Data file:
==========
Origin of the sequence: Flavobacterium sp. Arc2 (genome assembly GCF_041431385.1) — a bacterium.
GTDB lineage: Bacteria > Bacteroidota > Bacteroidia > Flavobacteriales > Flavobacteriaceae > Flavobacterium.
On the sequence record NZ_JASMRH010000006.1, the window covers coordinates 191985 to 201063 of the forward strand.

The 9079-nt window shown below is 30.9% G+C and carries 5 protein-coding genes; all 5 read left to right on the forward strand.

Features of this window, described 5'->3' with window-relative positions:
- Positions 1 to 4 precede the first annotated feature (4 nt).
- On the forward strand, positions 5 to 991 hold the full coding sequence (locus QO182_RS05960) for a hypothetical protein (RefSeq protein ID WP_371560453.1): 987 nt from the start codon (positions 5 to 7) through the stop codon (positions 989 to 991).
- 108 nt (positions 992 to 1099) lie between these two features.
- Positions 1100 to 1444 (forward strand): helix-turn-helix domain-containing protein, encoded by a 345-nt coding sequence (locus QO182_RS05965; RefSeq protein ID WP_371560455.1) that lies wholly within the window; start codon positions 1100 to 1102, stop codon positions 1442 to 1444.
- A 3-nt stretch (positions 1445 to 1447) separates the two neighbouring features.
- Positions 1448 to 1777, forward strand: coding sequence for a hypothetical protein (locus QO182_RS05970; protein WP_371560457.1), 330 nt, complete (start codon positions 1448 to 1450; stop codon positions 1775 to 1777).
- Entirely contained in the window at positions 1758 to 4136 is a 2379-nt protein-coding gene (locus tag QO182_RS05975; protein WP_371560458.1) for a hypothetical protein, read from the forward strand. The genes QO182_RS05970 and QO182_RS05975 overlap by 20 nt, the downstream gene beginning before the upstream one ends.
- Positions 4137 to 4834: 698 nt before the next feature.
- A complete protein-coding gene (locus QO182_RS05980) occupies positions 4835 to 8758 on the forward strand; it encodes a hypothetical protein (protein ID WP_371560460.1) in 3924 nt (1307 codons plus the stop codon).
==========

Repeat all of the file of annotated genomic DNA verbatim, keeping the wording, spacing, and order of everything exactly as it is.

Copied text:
Origin of the sequence: Flavobacterium sp. Arc2 (genome assembly GCF_041431385.1) — a bacterium.
GTDB lineage: Bacteria > Bacteroidota > Bacteroidia > Flavobacteriales > Flavobacteriaceae > Flavobacterium.
On the sequence record NZ_JASMRH010000006.1, the window covers coordinates 191985 to 201063 of the forward strand.

The 9079-nt window shown below is 30.9% G+C and carries 5 protein-coding genes; all 5 read left to right on the forward strand.

Features of this window, described 5'->3' with window-relative positions:
- Positions 1 to 4 precede the first annotated feature (4 nt).
- On the forward strand, positions 5 to 991 hold the full coding sequence (locus QO182_RS05960) for a hypothetical protein (RefSeq protein ID WP_371560453.1): 987 nt from the start codon (positions 5 to 7) through the stop codon (positions 989 to 991).
- 108 nt (positions 992 to 1099) lie between these two features.
- Positions 1100 to 1444 (forward strand): helix-turn-helix domain-containing protein, encoded by a 345-nt coding sequence (locus QO182_RS05965; RefSeq protein ID WP_371560455.1) that lies wholly within the window; start codon positions 1100 to 1102, stop codon positions 1442 to 1444.
- A 3-nt stretch (positions 1445 to 1447) separates the two neighbouring features.
- Positions 1448 to 1777, forward strand: coding sequence for a hypothetical protein (locus QO182_RS05970; protein WP_371560457.1), 330 nt, complete (start codon positions 1448 to 1450; stop codon positions 1775 to 1777).
- Entirely contained in the window at positions 1758 to 4136 is a 2379-nt protein-coding gene (locus tag QO182_RS05975; protein WP_371560458.1) for a hypothetical protein, read from the forward strand. The genes QO182_RS05970 and QO182_RS05975 overlap by 20 nt, the downstream gene beginning before the upstream one ends.
- Positions 4137 to 4834: 698 nt before the next feature.
- A complete protein-coding gene (locus QO182_RS05980) occupies positions 4835 to 8758 on the forward strand; it encodes a hypothetical protein (protein ID WP_371560460.1) in 3924 nt (1307 codons plus the stop codon).